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ONCE upon a time, there was the usual prelude used by folk storytellers to gain maximum attention from their audience, mainly children.

For Shona-speaking storytellers they would expect the attentive audience to immediately respond by saying: “Dzepfunde (we are listening)”, which would encourage the storyteller to proceed.

Among the many old Shona tales that children were told was one about a prolonged drought in some fabled animal kingdom of herbivores, carnivores and omnivores which came together under the instruction of the king of the jungle, the most predatory animal, the lion, to dig a well.

According to the narrative, King Lion decreed that no animal would devour another or expose their past unresolved conflicts during the digging of the well.

Several animals came to work together in digging the well with the elephant becoming important in lifting heavy stones, warthogs for digging and giraffes for aerial view to spot enemies who would want to attack the animals.

Every animal was of paramount importance including the hare which is often called the wise trickster of the bush. The baboon, the hare’s past friend, maintained discipline of the union.

The slow but sure tortoise became the hero of the day after making the final and winning scratches to expose the precious liquid.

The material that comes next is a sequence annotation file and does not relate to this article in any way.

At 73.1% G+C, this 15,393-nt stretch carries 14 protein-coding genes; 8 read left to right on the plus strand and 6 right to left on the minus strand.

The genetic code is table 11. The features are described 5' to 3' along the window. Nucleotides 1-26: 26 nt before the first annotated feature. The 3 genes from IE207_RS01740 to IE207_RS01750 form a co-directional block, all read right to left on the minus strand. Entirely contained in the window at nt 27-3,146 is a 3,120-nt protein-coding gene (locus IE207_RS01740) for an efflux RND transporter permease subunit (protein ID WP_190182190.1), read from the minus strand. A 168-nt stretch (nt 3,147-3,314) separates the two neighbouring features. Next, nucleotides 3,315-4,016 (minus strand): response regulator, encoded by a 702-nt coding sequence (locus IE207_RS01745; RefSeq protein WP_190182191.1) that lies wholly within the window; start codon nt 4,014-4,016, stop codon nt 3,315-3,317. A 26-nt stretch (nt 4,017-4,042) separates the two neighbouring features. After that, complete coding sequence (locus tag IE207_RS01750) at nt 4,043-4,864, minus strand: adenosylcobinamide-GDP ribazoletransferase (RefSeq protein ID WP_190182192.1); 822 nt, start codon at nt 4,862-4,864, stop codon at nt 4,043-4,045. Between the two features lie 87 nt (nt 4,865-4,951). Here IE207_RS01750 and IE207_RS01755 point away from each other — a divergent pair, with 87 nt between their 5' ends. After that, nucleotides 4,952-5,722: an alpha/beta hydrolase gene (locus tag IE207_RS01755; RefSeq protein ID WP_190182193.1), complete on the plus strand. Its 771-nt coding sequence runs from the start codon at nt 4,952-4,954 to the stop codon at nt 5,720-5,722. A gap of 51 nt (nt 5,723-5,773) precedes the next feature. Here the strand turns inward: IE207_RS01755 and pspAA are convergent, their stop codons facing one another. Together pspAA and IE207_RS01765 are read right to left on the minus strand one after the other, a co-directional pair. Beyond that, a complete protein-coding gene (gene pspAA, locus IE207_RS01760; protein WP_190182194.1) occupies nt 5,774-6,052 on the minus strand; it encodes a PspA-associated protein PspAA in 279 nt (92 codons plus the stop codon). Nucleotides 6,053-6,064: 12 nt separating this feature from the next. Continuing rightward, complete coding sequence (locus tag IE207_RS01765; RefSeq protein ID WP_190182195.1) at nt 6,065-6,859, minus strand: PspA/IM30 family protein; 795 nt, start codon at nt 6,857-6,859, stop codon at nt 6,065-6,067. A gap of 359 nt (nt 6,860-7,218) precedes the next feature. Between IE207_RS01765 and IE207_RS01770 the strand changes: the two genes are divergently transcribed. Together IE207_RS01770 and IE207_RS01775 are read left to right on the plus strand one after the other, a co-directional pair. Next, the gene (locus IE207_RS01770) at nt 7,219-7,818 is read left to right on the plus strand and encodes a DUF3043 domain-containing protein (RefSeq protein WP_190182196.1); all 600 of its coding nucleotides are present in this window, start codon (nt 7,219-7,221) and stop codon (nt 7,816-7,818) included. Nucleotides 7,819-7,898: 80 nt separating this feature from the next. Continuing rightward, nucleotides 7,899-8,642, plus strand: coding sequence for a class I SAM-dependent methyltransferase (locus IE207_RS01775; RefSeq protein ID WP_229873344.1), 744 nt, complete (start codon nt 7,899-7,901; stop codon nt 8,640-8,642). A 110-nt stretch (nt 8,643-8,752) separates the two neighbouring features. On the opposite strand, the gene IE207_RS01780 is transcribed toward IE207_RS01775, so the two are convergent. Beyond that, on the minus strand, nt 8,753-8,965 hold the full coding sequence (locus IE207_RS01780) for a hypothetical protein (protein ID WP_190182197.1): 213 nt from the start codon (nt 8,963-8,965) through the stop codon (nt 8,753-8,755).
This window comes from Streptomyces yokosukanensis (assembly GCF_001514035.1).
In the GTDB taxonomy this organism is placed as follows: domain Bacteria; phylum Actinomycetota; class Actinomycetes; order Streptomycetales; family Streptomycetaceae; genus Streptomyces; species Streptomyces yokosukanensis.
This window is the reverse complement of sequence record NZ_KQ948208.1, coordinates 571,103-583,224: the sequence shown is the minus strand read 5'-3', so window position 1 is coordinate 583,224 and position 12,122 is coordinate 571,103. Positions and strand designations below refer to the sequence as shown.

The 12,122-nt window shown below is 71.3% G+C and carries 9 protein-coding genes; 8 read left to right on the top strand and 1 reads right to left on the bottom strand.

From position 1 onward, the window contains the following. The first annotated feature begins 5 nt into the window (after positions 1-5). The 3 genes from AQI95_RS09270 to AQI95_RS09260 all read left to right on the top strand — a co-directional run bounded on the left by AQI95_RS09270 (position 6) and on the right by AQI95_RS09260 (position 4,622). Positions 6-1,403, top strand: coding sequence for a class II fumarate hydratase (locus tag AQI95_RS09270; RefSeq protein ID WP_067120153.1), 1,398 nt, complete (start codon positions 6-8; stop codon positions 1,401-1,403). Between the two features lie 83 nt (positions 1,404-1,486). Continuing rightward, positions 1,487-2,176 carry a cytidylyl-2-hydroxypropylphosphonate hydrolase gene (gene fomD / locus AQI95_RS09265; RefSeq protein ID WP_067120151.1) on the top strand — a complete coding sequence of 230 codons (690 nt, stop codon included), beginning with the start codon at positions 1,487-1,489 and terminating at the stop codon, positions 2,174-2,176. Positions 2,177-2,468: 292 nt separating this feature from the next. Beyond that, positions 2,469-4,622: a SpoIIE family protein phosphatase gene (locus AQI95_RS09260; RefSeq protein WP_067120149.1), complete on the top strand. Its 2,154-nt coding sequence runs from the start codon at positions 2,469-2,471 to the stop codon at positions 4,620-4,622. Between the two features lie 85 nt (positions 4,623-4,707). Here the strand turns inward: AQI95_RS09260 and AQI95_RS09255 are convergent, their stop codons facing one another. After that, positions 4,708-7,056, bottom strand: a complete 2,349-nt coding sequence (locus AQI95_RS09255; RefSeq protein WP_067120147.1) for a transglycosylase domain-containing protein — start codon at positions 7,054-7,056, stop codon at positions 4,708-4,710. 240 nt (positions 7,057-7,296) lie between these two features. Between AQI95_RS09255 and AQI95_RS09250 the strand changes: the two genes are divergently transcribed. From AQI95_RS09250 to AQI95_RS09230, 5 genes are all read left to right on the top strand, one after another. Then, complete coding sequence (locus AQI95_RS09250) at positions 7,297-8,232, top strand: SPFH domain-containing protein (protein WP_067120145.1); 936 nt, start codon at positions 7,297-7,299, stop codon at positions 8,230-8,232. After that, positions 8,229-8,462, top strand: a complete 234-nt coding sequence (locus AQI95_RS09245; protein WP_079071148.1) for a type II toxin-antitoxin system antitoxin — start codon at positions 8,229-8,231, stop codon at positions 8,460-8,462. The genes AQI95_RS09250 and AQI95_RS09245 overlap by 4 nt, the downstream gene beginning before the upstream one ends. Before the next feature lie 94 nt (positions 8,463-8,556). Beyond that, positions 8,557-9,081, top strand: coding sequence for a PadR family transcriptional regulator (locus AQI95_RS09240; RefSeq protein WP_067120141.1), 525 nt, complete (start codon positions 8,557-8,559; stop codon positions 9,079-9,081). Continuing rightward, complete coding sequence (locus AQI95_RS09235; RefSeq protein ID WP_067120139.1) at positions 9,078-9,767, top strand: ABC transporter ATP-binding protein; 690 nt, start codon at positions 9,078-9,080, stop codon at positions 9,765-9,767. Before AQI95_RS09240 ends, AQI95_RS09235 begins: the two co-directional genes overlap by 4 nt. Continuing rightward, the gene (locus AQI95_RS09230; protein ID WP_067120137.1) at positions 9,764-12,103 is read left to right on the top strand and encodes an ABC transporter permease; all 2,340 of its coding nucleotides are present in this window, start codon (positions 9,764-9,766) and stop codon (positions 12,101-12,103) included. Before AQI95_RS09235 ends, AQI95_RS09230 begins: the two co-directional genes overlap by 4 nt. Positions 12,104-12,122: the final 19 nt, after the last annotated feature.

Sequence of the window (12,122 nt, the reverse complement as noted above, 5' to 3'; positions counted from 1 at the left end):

And asking someone to retell this story today without uttering a single word could be regarded an insane proposition.

Yet visual artist Gideon Masendeke managed to recount the tale without words, but using animal sculptures in varied postures depicting the scene during the well-digging endeavour; an accomplishment that has taken Zimbabwe’s visual art to new heights.

“I learnt a lot about the animal kingdom from my uncle Taurayi Maisiri who had a story to tell on each and every one of his carvings. This alone was my strong build-up for the passion for the animal kingdom,” Masendeke said. “The giraffe’s long legs helped in digging deeper, while its stunning height helped in spotting enemies from a distance.”

Masendeke said the well-digging story had many valuable lessons which artists could tap into.

Masendeke, who at one time had a residency at a South African arts hub, believes artists across the globe face many challenges like the animals in the folktale, but co-operation can help resolve some of the problems.

“Chitungwiza Arts Centre, which is being renovated, can, for example, soon become the favourite place for tourists through co-operation of all its interested parties,” he said.

Masendeke’s fine artworks done in spring stone, verdite, green opal and fruit stone have a painstaking finish that draws attention, while stimulating conversations on the animal kingdom. His understanding of animal postures remains a cut above the rest as viewers acquaint themselves with several animal habits with ease.

By Tendai Sauta

 

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